Families mourn indirect, ‘forgotten’ deaths from Camp Fire
By Camille Von Kaenel
February 11th, 2020
PARADISE — Donovan James Iverson’s family says he died because of the Camp Fire. But he does not appear in the only official accounting of the disaster’s victims, the Butte County coroner’s list of 85.
The 24-year-old, who lived with Duchenne muscular dystrophy, passed away shortly after a harrowing evacuation. His story is one example of how official statistics are under-estimating the spiraling death toll of the disaster, which is already the deadliest wildfire in state history. And it’s not over: 15 months later, people are still dying from complications from the fire, including mental and emotional anguish and respiratory issues from the smoke, according to interviews with family and friends.
This newspaper has identified at least 50 additional deaths medical experts and lawyers have linked to the Camp Fire.
“These are the ones who have been forgotten,” said Tammie Strong, Iverson’s mother and full-time caretaker for 13 years. “I am praying for the families still struggling. My year has been a roller coaster.”
People who died as an indirect result of the disaster aren’t memorialized with crosses on the Skyway. They don’t get profiles in the newspaper. They aren’t counted by any local, state or national agency.
That has consequences: Most often, they had pre-existing vulnerabilities and passed away because their care was interrupted. But the expanded death toll isn’t being factored in to future emergency preparedness or health system capacity planning.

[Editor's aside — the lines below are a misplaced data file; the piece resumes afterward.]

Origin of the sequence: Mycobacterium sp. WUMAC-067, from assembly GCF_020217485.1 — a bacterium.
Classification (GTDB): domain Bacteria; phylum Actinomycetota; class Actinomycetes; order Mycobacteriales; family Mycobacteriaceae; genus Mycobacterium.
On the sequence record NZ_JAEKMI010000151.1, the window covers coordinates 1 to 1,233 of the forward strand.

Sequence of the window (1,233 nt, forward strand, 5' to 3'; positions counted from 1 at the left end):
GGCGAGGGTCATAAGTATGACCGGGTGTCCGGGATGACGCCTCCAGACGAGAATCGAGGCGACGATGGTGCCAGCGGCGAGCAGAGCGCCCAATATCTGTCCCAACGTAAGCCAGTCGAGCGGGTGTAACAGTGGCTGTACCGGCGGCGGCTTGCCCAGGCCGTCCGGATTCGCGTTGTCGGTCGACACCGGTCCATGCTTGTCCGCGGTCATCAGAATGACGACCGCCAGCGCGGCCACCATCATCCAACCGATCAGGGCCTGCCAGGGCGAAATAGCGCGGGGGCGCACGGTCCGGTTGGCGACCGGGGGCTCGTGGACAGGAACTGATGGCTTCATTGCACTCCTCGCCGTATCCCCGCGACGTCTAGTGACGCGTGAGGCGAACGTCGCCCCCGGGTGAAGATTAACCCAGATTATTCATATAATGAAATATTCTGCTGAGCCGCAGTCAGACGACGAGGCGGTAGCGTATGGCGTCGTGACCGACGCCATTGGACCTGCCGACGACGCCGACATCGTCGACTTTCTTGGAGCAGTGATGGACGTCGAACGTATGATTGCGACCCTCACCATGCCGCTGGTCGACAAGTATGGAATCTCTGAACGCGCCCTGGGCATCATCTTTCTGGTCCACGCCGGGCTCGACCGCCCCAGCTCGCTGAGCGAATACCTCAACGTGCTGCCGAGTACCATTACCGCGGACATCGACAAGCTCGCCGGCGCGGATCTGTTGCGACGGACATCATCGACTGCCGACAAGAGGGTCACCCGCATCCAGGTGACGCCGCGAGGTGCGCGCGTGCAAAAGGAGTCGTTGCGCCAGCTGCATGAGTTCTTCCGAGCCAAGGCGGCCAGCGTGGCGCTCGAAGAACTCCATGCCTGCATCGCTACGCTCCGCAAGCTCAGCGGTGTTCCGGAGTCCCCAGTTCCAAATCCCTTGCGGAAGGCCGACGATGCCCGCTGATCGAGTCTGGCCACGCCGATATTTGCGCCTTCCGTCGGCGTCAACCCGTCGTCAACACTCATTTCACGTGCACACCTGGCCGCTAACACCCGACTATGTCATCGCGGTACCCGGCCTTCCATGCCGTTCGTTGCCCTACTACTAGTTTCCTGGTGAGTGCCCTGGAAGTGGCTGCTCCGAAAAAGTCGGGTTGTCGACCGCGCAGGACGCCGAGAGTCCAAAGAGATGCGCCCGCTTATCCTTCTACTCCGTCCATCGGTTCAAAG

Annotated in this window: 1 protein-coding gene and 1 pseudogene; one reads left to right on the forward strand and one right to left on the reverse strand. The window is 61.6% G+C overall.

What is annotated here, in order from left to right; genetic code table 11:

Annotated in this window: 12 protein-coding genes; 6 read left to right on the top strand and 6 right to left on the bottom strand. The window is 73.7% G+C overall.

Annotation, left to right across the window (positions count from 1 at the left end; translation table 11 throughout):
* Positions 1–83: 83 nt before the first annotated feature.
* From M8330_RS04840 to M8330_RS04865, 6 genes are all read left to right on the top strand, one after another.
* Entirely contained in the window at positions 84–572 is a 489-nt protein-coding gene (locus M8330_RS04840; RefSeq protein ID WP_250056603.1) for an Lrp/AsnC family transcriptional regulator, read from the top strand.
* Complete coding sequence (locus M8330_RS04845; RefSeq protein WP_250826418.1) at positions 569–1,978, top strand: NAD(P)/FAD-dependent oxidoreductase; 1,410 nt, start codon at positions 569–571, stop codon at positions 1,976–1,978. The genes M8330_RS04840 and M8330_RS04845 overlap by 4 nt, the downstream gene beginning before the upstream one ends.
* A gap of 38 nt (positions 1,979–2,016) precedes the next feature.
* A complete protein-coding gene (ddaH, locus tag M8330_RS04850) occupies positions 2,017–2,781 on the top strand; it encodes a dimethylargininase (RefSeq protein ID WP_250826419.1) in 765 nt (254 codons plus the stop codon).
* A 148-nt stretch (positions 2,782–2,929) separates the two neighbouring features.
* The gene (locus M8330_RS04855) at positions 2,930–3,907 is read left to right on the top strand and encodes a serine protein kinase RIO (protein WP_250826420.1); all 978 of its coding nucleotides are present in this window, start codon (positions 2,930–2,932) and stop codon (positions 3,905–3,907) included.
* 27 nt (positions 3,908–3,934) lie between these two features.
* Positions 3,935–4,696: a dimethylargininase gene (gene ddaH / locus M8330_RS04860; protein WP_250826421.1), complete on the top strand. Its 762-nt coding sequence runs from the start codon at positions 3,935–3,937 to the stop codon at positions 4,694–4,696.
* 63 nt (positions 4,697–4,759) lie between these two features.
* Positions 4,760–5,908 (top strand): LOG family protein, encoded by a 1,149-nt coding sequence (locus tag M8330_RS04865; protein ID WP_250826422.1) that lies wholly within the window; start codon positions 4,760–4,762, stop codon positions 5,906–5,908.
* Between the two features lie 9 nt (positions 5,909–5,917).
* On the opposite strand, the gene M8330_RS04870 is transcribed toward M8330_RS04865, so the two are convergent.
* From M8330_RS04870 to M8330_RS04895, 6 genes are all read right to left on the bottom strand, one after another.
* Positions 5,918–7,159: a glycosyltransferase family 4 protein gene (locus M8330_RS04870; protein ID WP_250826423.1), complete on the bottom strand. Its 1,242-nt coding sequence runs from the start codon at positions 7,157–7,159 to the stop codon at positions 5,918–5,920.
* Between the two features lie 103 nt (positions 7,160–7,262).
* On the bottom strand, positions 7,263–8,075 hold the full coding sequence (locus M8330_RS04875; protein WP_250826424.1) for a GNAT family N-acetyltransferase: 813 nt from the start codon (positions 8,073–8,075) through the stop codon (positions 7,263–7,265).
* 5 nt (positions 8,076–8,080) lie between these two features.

Strong agreed to share her story in hopes that others with similar struggles would feel seen.
What’s a disaster death?
On the morning of the fire, as flames closed in on their rental, Strong grabbed whatever medical equipment she could, including the wheelchair and breathing support Iverson used. She was going to get him out alive. As they fled, she sang calming songs. They made it to Chico covered in smoke and dehydrated.
The shelters were not equipped to handle his medical needs, so she went to a family’s house. She knew something had gone wrong. The evacuation had disturbed his careful balance of medication. He had internal injuries from the stress from the evacuation. Over the next few weeks, he went in and out of the hospital, overcoming one complication before being struck by another one.
Meanwhile, Butte County authorities were starting to count victims. They crossed names off the list of missing. They collected burned remains from Concow and Paradise, Magalia and Butte Creek Canyon.
Butte County Sheriff-Coroner Kory Honea said he was tracking deaths that were close in time and in location to the disaster. He said he is willing to investigate other deaths. But he has to draw the line somewhere.
“I’m sure this will have had an impact on the health of many many thousands of people, and that will become more and more apparent as the years pass,” he said. “But I don’t know that there’s a system to allow us to track all of that.”